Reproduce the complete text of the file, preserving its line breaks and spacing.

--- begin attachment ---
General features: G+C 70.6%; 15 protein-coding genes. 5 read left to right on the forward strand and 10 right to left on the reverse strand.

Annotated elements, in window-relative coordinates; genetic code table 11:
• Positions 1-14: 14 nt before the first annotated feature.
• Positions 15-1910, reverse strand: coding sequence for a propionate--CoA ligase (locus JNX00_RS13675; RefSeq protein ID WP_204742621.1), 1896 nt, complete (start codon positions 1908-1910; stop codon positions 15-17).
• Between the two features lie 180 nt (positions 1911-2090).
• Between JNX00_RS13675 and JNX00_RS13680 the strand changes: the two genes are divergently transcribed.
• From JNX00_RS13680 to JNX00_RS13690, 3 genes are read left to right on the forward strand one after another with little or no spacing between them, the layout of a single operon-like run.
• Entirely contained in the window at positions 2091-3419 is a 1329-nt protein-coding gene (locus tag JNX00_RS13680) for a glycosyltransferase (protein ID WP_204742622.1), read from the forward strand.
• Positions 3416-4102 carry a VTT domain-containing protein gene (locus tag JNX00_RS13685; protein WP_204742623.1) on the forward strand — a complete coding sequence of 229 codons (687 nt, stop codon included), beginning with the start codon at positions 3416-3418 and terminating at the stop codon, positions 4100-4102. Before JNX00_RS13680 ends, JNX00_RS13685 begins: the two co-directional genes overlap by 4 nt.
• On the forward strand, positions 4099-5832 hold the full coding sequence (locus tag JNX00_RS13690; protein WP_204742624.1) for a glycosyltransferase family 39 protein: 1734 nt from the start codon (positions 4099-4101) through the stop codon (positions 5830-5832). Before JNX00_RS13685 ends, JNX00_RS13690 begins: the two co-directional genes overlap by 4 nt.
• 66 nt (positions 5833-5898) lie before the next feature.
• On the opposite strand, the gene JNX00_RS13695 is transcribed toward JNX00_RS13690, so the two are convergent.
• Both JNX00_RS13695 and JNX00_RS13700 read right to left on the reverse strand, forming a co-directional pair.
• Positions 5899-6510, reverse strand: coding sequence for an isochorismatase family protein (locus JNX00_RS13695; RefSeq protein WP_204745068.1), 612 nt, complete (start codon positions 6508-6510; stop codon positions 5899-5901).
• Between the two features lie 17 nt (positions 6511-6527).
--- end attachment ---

General features: G+C 70.6%; 15 protein-coding genes. 5 read left to right on the forward strand and 10 right to left on the reverse strand.

Annotated elements, in window-relative coordinates; genetic code table 11:
• Positions 1-14: 14 nt before the first annotated feature.
• Positions 15-1910, reverse strand: coding sequence for a propionate--CoA ligase (locus JNX00_RS13675; RefSeq protein ID WP_204742621.1), 1896 nt, complete (start codon positions 1908-1910; stop codon positions 15-17).
• Between the two features lie 180 nt (positions 1911-2090).
• Between JNX00_RS13675 and JNX00_RS13680 the strand changes: the two genes are divergently transcribed.
• From JNX00_RS13680 to JNX00_RS13690, 3 genes are read left to right on the forward strand one after another with little or no spacing between them, the layout of a single operon-like run.
• Entirely contained in the window at positions 2091-3419 is a 1329-nt protein-coding gene (locus tag JNX00_RS13680) for a glycosyltransferase (protein ID WP_204742622.1), read from the forward strand.
• Positions 3416-4102 carry a VTT domain-containing protein gene (locus tag JNX00_RS13685; protein WP_204742623.1) on the forward strand — a complete coding sequence of 229 codons (687 nt, stop codon included), beginning with the start codon at positions 3416-3418 and terminating at the stop codon, positions 4100-4102. Before JNX00_RS13680 ends, JNX00_RS13685 begins: the two co-directional genes overlap by 4 nt.
• On the forward strand, positions 4099-5832 hold the full coding sequence (locus tag JNX00_RS13690; protein WP_204742624.1) for a glycosyltransferase family 39 protein: 1734 nt from the start codon (positions 4099-4101) through the stop codon (positions 5830-5832). Before JNX00_RS13685 ends, JNX00_RS13690 begins: the two co-directional genes overlap by 4 nt.
• 66 nt (positions 5833-5898) lie before the next feature.
• On the opposite strand, the gene JNX00_RS13695 is transcribed toward JNX00_RS13690, so the two are convergent.
• Both JNX00_RS13695 and JNX00_RS13700 read right to left on the reverse strand, forming a co-directional pair.
• Positions 5899-6510, reverse strand: coding sequence for an isochorismatase family protein (locus JNX00_RS13695; RefSeq protein WP_204745068.1), 612 nt, complete (start codon positions 6508-6510; stop codon positions 5899-5901).
• Between the two features lie 17 nt (positions 6511-6527).